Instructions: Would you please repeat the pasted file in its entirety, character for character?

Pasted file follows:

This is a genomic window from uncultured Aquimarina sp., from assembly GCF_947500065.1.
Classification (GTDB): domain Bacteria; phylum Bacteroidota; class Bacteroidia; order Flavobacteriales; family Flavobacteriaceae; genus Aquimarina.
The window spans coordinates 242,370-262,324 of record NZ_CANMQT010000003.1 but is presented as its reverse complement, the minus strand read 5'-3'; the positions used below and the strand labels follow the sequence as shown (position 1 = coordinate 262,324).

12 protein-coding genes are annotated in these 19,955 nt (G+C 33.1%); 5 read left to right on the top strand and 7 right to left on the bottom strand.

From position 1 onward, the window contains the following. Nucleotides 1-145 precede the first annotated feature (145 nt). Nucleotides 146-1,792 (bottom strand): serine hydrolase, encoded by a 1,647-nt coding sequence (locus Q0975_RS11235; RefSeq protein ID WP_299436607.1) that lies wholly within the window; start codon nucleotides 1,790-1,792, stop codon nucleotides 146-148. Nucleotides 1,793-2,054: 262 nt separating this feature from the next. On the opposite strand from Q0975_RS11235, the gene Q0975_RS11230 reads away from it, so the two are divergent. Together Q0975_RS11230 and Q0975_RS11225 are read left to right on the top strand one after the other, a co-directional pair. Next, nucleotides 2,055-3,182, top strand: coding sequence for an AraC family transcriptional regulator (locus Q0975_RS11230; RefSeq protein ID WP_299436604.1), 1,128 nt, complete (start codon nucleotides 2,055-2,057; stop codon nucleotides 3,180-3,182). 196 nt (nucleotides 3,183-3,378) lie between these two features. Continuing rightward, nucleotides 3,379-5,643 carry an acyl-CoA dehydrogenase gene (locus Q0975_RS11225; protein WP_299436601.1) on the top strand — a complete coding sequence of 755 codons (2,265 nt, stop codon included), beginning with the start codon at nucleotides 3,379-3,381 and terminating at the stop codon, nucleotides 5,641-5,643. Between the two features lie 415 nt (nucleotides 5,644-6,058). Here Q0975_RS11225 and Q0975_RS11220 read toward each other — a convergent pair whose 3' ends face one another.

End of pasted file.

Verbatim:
This is a genomic window from uncultured Aquimarina sp., from assembly GCF_947500065.1.
Classification (GTDB): domain Bacteria; phylum Bacteroidota; class Bacteroidia; order Flavobacteriales; family Flavobacteriaceae; genus Aquimarina.
The window spans coordinates 242,370-262,324 of record NZ_CANMQT010000003.1 but is presented as its reverse complement, the minus strand read 5'-3'; the positions used below and the strand labels follow the sequence as shown (position 1 = coordinate 262,324).

12 protein-coding genes are annotated in these 19,955 nt (G+C 33.1%); 5 read left to right on the top strand and 7 right to left on the bottom strand.

From position 1 onward, the window contains the following. Nucleotides 1-145 precede the first annotated feature (145 nt). Nucleotides 146-1,792 (bottom strand): serine hydrolase, encoded by a 1,647-nt coding sequence (locus Q0975_RS11235; RefSeq protein ID WP_299436607.1) that lies wholly within the window; start codon nucleotides 1,790-1,792, stop codon nucleotides 146-148. Nucleotides 1,793-2,054: 262 nt separating this feature from the next. On the opposite strand from Q0975_RS11235, the gene Q0975_RS11230 reads away from it, so the two are divergent. Together Q0975_RS11230 and Q0975_RS11225 are read left to right on the top strand one after the other, a co-directional pair. Next, nucleotides 2,055-3,182, top strand: coding sequence for an AraC family transcriptional regulator (locus Q0975_RS11230; RefSeq protein ID WP_299436604.1), 1,128 nt, complete (start codon nucleotides 2,055-2,057; stop codon nucleotides 3,180-3,182). 196 nt (nucleotides 3,183-3,378) lie between these two features. Continuing rightward, nucleotides 3,379-5,643 carry an acyl-CoA dehydrogenase gene (locus Q0975_RS11225; protein WP_299436601.1) on the top strand — a complete coding sequence of 755 codons (2,265 nt, stop codon included), beginning with the start codon at nucleotides 3,379-3,381 and terminating at the stop codon, nucleotides 5,641-5,643. Between the two features lie 415 nt (nucleotides 5,644-6,058). Here Q0975_RS11225 and Q0975_RS11220 read toward each other — a convergent pair whose 3' ends face one another.